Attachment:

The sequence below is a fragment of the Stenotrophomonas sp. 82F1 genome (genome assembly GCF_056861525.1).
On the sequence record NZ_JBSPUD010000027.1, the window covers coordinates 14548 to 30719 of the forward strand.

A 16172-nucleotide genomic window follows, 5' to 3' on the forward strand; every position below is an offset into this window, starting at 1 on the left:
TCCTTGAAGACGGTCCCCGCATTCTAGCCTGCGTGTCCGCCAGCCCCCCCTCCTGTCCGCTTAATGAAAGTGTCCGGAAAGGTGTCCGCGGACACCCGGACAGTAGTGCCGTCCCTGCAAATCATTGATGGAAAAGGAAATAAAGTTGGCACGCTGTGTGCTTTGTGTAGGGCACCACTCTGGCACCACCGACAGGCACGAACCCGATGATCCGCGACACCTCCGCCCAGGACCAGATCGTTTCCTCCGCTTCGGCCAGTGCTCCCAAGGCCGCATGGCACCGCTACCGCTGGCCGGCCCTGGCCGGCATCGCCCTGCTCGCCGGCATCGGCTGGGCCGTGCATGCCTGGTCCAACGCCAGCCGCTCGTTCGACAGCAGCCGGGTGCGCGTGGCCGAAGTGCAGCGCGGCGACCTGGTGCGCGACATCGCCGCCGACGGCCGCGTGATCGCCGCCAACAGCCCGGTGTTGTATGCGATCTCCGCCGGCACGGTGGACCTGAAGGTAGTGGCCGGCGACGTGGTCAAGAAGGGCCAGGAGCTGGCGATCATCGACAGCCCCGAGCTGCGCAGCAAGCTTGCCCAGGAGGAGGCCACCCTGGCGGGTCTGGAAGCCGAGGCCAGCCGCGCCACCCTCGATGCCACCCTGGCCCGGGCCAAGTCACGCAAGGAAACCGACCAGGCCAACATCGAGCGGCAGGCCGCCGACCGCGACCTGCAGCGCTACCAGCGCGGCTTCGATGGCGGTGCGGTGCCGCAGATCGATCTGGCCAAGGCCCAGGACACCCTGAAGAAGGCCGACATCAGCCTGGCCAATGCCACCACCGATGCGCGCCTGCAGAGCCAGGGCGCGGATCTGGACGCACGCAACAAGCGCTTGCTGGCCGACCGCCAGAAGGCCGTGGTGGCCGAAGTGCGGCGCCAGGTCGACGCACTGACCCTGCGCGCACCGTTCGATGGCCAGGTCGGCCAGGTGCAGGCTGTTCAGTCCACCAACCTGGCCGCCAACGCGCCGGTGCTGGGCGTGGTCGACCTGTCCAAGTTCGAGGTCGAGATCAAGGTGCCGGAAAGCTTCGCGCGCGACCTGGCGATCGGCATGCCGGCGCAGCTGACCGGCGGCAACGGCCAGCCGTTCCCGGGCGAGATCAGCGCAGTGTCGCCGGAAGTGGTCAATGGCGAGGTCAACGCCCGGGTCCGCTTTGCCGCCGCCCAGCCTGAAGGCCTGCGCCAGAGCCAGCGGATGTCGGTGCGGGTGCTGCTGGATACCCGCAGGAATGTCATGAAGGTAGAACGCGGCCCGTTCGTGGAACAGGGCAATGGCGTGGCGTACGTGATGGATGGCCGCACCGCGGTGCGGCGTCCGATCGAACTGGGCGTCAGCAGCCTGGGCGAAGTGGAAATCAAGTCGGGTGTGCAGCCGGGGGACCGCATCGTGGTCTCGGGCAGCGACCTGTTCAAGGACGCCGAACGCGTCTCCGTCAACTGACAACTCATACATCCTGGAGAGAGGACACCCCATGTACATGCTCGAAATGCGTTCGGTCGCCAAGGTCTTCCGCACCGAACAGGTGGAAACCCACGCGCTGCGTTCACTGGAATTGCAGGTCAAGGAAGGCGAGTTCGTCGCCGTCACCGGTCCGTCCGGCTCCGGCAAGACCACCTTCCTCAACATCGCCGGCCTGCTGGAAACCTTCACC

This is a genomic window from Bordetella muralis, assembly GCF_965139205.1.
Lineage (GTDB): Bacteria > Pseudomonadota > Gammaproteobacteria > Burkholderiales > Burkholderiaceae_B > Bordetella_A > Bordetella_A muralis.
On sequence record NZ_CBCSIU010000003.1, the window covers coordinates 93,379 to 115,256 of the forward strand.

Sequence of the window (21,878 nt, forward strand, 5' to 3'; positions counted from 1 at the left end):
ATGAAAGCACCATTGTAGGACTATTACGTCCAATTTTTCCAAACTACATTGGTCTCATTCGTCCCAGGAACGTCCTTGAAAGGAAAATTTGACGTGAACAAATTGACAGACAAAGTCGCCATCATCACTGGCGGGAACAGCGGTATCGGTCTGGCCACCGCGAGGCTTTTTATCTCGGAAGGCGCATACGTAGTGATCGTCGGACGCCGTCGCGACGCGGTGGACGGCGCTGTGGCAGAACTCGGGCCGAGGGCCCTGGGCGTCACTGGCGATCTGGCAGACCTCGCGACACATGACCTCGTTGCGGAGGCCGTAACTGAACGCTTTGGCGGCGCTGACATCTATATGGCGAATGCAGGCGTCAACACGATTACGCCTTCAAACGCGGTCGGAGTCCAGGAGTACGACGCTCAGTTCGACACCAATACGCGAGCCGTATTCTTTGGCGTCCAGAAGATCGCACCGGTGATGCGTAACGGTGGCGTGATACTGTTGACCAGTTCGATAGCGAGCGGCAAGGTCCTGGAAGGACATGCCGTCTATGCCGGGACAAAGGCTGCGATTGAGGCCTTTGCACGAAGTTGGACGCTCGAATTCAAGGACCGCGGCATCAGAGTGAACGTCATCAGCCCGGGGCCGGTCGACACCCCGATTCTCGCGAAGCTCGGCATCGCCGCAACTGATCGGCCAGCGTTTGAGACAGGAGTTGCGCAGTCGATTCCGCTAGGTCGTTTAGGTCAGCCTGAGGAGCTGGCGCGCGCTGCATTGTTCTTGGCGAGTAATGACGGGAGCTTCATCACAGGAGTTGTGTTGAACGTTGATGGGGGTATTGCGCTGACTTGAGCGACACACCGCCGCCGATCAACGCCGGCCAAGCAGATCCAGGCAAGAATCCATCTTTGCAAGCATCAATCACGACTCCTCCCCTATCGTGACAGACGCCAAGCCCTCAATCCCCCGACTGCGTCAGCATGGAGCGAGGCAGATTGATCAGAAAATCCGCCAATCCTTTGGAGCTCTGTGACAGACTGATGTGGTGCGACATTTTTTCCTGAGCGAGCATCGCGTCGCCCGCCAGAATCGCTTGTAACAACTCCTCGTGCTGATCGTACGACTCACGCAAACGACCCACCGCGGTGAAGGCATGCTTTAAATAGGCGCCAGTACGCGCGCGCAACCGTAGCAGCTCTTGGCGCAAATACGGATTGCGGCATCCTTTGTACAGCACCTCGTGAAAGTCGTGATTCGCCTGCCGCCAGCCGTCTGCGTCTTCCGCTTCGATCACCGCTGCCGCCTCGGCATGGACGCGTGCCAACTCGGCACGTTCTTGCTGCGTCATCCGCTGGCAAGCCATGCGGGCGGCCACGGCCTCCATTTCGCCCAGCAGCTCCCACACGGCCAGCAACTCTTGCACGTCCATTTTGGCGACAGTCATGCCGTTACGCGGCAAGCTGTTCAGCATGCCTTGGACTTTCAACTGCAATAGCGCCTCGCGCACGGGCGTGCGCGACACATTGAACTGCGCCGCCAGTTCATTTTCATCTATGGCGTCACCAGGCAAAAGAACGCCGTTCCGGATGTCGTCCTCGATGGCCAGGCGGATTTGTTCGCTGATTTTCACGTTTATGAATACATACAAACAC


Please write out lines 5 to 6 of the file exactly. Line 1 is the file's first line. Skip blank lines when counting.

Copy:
This is a genomic window from Bordetella muralis, assembly GCF_965139205.1.
Lineage (GTDB): Bacteria > Pseudomonadota > Gammaproteobacteria > Burkholderiales > Burkholderiaceae_B > Bordetella_A > Bordetella_A muralis.